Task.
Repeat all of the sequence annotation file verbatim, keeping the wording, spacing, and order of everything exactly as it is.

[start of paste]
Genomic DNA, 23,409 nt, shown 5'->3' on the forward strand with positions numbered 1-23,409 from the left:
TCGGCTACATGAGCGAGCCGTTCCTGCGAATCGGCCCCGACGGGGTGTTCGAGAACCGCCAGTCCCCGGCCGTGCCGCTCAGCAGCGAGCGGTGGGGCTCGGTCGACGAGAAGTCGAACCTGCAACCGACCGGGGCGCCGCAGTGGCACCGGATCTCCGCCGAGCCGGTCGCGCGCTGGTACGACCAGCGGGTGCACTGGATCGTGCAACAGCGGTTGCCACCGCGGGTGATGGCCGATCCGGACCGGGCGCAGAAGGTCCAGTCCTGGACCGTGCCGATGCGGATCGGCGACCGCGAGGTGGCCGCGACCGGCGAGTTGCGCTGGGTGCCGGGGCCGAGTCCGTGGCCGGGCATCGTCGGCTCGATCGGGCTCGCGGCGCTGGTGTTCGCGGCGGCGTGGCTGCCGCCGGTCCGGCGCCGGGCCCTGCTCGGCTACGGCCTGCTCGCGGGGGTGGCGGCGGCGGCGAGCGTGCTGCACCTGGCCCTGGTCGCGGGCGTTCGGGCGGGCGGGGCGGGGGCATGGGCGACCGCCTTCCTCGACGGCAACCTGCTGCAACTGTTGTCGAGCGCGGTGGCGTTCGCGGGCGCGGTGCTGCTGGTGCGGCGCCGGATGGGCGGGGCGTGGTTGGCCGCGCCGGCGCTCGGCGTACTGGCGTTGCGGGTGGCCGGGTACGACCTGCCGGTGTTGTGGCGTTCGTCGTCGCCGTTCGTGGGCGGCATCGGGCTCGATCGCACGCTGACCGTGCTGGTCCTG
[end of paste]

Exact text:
Genomic DNA, 23,409 nt, shown 5'->3' on the forward strand with positions numbered 1-23,409 from the left:
TCGGCTACATGAGCGAGCCGTTCCTGCGAATCGGCCCCGACGGGGTGTTCGAGAACCGCCAGTCCCCGGCCGTGCCGCTCAGCAGCGAGCGGTGGGGCTCGGTCGACGAGAAGTCGAACCTGCAACCGACCGGGGCGCCGCAGTGGCACCGGATCTCCGCCGAGCCGGTCGCGCGCTGGTACGACCAGCGGGTGCACTGGATCGTGCAACAGCGGTTGCCACCGCGGGTGATGGCCGATCCGGACCGGGCGCAGAAGGTCCAGTCCTGGACCGTGCCGATGCGGATCGGCGACCGCGAGGTGGCCGCGACCGGCGAGTTGCGCTGGGTGCCGGGGCCGAGTCCGTGGCCGGGCATCGTCGGCTCGATCGGGCTCGCGGCGCTGGTGTTCGCGGCGGCGTGGCTGCCGCCGGTCCGGCGCCGGGCCCTGCTCGGCTACGGCCTGCTCGCGGGGGTGGCGGCGGCGGCGAGCGTGCTGCACCTGGCCCTGGTCGCGGGCGTTCGGGCGGGCGGGGCGGGGGCATGGGCGACCGCCTTCCTCGACGGCAACCTGCTGCAACTGTTGTCGAGCGCGGTGGCGTTCGCGGGCGCGGTGCTGCTGGTGCGGCGCCGGATGGGCGGGGCGTGGTTGGCCGCGCCGGCGCTCGGCGTACTGGCGTTGCGGGTGGCCGGGTACGACCTGCCGGTGTTGTGGCGTTCGTCGTCGCCGTTCGTGGGCGGCATCGGGCTCGATCGCACGCTGACCGTGCTGGTCCTG